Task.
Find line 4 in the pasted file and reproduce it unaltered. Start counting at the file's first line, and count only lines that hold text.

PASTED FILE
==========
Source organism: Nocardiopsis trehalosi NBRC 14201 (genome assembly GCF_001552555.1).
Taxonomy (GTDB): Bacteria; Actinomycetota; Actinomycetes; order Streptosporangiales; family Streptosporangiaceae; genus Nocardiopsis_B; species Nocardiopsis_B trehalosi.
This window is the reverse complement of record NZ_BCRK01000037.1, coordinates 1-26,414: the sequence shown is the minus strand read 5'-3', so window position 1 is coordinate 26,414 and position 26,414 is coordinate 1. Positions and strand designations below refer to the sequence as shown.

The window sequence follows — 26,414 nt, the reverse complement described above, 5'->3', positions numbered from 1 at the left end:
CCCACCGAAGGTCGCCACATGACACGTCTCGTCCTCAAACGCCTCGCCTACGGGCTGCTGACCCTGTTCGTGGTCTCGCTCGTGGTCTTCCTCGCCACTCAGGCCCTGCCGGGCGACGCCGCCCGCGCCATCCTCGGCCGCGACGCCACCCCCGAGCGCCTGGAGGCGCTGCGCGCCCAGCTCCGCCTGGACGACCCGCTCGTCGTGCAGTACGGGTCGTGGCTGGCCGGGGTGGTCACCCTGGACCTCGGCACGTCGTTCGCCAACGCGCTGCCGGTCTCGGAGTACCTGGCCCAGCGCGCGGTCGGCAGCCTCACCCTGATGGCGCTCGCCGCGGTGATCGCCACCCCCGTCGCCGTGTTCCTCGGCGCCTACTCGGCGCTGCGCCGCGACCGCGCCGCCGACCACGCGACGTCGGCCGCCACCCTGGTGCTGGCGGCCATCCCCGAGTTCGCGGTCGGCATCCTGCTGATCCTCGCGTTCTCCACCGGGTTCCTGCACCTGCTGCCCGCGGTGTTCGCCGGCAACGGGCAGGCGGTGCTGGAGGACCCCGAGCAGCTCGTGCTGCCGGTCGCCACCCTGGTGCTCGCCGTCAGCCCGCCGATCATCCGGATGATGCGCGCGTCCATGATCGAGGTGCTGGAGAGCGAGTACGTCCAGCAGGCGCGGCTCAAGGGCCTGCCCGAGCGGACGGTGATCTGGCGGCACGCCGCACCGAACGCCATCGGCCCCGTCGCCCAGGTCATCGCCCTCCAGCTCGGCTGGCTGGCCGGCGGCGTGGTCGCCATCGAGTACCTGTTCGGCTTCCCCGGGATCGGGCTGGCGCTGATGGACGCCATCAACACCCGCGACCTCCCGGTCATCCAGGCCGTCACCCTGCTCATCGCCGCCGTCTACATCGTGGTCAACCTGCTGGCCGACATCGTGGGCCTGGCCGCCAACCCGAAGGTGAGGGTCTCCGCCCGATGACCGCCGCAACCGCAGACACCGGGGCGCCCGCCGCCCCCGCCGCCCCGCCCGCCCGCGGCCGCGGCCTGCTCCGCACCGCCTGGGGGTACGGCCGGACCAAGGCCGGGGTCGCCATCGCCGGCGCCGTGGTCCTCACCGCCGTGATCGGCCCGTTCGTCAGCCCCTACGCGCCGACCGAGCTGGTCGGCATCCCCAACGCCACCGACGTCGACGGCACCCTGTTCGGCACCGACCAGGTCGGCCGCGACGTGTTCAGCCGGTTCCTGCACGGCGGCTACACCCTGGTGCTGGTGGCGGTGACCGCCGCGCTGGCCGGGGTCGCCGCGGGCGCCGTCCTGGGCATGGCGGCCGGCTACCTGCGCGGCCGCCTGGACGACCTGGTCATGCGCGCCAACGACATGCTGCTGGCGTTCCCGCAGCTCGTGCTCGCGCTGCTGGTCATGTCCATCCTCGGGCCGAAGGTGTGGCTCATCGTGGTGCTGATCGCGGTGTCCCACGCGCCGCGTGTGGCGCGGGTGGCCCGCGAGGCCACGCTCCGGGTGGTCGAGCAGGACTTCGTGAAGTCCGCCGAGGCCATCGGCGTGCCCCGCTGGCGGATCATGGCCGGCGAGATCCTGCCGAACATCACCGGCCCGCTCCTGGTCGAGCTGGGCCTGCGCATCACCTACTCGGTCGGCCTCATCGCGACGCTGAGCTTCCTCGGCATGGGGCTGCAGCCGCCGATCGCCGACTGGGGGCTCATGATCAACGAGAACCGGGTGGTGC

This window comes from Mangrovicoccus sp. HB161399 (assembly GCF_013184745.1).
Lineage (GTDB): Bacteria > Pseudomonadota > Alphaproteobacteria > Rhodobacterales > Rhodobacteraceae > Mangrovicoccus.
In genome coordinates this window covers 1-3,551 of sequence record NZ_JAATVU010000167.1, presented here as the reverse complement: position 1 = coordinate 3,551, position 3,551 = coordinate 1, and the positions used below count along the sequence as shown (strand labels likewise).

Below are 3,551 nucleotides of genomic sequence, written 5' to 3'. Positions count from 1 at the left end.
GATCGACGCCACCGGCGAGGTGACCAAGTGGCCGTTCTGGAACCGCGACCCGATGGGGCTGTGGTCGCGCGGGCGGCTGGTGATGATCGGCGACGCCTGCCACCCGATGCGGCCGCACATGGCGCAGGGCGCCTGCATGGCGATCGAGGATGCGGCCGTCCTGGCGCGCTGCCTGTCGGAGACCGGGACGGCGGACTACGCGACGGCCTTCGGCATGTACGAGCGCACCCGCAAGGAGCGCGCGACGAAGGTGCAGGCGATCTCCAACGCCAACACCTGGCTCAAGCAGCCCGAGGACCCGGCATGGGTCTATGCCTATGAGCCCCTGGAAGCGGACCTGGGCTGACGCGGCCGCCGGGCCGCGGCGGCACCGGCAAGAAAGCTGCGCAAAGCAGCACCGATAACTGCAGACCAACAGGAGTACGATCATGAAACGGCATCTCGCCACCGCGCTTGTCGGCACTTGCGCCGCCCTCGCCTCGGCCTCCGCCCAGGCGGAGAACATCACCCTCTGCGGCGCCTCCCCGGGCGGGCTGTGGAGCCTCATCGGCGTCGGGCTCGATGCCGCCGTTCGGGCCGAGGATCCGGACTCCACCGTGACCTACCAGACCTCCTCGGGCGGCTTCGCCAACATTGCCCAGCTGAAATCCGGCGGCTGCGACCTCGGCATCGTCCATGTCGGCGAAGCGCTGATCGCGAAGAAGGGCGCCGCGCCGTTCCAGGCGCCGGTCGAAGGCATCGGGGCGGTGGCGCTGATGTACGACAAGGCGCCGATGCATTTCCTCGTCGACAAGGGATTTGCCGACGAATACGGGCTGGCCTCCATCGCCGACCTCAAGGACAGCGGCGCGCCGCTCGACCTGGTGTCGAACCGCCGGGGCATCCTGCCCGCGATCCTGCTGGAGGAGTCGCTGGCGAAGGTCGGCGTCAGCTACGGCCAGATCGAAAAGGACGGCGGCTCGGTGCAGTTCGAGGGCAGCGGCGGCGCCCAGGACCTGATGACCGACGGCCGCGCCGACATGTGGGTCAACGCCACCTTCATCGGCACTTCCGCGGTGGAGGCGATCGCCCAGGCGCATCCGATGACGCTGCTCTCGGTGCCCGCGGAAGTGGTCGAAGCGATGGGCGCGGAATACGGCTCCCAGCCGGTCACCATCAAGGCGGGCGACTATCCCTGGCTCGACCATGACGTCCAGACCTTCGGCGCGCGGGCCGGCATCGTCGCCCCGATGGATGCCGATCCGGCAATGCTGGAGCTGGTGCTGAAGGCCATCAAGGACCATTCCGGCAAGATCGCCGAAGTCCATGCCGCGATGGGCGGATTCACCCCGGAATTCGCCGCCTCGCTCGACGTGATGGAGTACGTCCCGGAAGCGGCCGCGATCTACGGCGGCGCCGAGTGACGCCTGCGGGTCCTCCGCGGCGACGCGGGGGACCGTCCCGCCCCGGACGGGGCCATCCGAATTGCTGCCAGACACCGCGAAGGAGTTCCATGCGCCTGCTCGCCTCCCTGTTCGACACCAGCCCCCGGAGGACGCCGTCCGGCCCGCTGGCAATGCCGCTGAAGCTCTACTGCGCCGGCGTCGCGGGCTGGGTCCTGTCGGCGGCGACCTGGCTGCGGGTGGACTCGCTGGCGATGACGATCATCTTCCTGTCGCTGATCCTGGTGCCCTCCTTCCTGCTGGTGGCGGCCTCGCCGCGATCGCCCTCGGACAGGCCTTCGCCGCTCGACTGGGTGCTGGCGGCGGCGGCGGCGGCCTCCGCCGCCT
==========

The window sequence follows — 26,414 nt, the reverse complement described above, 5'->3', positions numbered from 1 at the left end: